Why you need to Survey


I love Thai food, but what I really love is peanut sauce. Yet every time I order they send one measly sauce with the order, NO MATTER HOW MANY ITEMS I GET. Do the Thai restaurant proprietors not realize what peanut sauce does to this white girl? It's like an aphrodisiac - second only to my love affair with Nutella.

Ah. Nutella. I talk fondly about going back to visit Europe mostly due to the generous helpings of pocket-sized Nutella at the free breakfast buffets at the hotel. I took fistfuls on multiple occasions I love it so much. I'd sit on our tour bus and whip one out when I was feeling homesick. Or just plain HUNGRY FOR MORE SCRUMPTIOUS NUTELLA. 

I couldn't get enough. Still can't. Can't even buy a jar because it doesn't last.

So how will the Thai restaurant know my displeasure over the lack of peanut sauce, and how will Europe ever know how much their Nutella hospitality (specifically France - air kisses to you) meant to me if I don't tell them because I won't. It's not impactful enough for me to bother. But if they were to send me a survey... 

OF COURSE, I would fill it out because A) I love Nutella or B) I love Thai food, so it is in my best interest to tell them how to make their stuff better...if they asked. I love the Thai place down the street maybe so much I don't really want to offend them by putting in some innocuous condiment query.

Maybe some of your clients, employees, or fans feel the same way?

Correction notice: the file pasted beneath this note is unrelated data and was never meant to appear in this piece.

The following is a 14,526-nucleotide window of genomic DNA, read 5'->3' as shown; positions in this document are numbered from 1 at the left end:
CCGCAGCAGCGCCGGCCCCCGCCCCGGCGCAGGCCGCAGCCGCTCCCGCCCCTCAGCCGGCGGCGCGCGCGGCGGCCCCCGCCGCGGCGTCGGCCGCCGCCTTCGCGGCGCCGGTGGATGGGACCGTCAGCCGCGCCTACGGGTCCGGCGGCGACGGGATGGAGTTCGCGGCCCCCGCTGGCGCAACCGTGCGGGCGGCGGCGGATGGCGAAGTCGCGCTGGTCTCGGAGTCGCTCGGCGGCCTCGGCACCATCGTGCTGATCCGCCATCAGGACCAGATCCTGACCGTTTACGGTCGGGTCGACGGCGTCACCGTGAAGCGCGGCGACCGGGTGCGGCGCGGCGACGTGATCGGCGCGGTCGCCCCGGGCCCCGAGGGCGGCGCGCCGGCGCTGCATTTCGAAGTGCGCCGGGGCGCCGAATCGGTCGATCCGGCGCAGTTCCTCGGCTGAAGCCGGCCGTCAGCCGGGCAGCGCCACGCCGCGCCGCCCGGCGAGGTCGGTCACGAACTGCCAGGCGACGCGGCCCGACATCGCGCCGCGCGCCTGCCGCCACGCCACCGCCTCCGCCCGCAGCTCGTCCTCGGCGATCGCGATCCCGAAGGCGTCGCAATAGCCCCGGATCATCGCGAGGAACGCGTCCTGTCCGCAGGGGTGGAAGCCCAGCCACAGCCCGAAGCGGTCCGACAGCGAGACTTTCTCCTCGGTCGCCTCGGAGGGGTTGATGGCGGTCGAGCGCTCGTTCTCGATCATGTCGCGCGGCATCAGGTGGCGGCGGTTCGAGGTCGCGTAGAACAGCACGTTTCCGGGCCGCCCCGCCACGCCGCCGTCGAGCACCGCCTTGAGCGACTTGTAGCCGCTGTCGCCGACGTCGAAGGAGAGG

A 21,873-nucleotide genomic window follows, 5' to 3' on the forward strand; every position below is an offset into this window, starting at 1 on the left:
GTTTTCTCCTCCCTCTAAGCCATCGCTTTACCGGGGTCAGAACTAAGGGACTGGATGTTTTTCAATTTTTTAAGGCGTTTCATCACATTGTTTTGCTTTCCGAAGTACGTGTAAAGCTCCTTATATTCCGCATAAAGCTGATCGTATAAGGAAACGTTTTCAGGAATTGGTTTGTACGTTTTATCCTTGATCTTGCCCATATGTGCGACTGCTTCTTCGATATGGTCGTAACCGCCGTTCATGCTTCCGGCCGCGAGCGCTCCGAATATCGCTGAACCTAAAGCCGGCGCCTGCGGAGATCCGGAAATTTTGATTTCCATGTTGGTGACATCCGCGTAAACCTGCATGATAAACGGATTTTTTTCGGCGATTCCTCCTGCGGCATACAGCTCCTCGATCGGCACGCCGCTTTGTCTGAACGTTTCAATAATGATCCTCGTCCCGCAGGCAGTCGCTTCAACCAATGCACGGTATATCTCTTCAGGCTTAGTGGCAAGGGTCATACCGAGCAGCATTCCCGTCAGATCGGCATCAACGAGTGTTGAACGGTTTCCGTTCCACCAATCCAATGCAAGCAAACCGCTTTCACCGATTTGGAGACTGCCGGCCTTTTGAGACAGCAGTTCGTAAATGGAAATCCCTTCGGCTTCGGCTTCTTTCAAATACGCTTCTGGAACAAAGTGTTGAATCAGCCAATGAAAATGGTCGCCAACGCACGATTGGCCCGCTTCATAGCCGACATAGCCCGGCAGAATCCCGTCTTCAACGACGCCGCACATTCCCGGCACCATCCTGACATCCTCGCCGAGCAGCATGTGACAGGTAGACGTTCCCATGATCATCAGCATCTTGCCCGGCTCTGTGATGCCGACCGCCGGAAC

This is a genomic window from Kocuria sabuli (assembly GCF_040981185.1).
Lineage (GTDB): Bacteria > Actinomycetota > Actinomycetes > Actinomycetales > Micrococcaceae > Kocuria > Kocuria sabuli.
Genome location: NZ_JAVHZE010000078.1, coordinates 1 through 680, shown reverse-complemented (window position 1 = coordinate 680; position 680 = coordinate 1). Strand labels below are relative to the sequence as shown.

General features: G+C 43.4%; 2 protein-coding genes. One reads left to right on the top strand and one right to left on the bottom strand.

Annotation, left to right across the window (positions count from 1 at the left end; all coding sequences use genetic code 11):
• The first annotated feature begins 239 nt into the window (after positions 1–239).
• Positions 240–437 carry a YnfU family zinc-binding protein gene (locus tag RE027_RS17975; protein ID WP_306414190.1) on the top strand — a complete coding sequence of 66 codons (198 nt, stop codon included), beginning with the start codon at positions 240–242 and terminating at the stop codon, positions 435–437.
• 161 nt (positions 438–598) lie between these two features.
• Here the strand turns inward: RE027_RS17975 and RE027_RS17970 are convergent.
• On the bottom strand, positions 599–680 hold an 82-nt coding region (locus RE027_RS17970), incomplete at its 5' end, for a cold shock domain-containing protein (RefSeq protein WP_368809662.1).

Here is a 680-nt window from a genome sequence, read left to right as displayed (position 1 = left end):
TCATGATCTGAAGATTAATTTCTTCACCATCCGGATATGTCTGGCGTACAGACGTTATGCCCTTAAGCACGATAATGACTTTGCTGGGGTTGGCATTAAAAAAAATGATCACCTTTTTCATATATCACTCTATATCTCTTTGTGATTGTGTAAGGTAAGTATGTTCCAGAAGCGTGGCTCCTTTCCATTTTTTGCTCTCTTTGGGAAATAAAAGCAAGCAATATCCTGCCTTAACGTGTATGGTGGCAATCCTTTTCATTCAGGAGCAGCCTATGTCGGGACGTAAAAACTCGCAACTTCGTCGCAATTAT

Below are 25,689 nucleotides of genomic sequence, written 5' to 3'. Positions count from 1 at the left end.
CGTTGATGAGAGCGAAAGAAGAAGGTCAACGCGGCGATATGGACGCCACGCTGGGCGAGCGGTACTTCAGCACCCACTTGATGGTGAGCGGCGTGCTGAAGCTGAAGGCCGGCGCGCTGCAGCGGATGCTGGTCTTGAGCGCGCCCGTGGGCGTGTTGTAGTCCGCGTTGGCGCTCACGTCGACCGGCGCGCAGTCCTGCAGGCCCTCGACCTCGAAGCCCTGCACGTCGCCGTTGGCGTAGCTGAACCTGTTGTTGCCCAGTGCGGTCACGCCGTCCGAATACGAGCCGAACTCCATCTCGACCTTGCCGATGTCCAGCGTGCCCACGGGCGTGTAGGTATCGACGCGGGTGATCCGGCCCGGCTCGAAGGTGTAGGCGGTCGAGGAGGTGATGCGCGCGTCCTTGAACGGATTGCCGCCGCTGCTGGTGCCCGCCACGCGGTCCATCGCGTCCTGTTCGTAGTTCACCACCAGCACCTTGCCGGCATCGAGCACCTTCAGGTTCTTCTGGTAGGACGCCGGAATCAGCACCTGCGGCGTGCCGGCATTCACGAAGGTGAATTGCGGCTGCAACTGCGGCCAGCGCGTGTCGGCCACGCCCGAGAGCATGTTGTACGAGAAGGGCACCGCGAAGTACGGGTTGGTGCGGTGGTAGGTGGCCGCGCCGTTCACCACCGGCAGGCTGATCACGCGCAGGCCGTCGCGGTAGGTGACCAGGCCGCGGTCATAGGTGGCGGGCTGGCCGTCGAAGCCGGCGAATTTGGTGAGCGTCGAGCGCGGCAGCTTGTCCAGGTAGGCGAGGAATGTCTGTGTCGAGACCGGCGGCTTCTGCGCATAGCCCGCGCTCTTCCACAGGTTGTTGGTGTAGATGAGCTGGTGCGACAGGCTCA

Sure, peanut sauce may sound dumb, but what happened if they surveyed their customers, only to find out ALL THE WHITE FOLKS WANT MORE SAUCE! Then they could be the only Thai place in town that boasts 'Unlimited Sauce for E'rybody!" And they would blow past their competition in a really seemingly innocuous way. They would never suffer from another slow season ever again.


That's positioning. 


And you can't know how to position your product or make people's experiences better than they ever imagined if you have no idea what the perception of your business is in the first place. 


You have an entire fan base of people that love you, support you, and have a vested interest in you sticking around. You couldn't ask for better folks to do market research on.



-You may have no idea that you could be offering some additional small things that will make your people's day.

-Maybe you shampoo too hard but they don't want to tell you. What if all of your clients don't want to tell you. Something like this could help make your hairstylist game strong simply with a softer touch of your digits. 



-They may actually love you so much they don't want to hurt your feelings with feedback.

-They are your troops on the floor and they hear EVERYTHING. Not that you want to hear everything, but maybe something was said that could impact your business positively.

-Maybe they fear confrontation, so they stay quiet.



-You could be capable of giving them something you'd never thought to, and it could be the one key that sets you apart from everyone else.

-A survey answered could include lucrative content you have yet to offer or produce for your people. Doing a survey also proves to them that you are serious with your business, even if your 'gram presence looks like all you do is hang out at the ice cream museum.

Please don't be afraid to send a survey - it could be the best thing you've ever done for your business, your employees, or your fan base. Your culture + brand can make or break you. Instead of breaking, make it better. You'll be happier in the long run that you did.

Mandy Zelinka is the former Digital Marketing Manager for KEVIN.MURPHY International and owned one of the largest award-winning salons in Portland, Oregon. She was also Voted Best Hairstylist in Portland in 2016 by The Portland Fashion + Style Awards. 

But she’s best known for tobogganing down the Great Wall of China as a United States Diplomat and First Lady of a City. 

Mandy Zelinka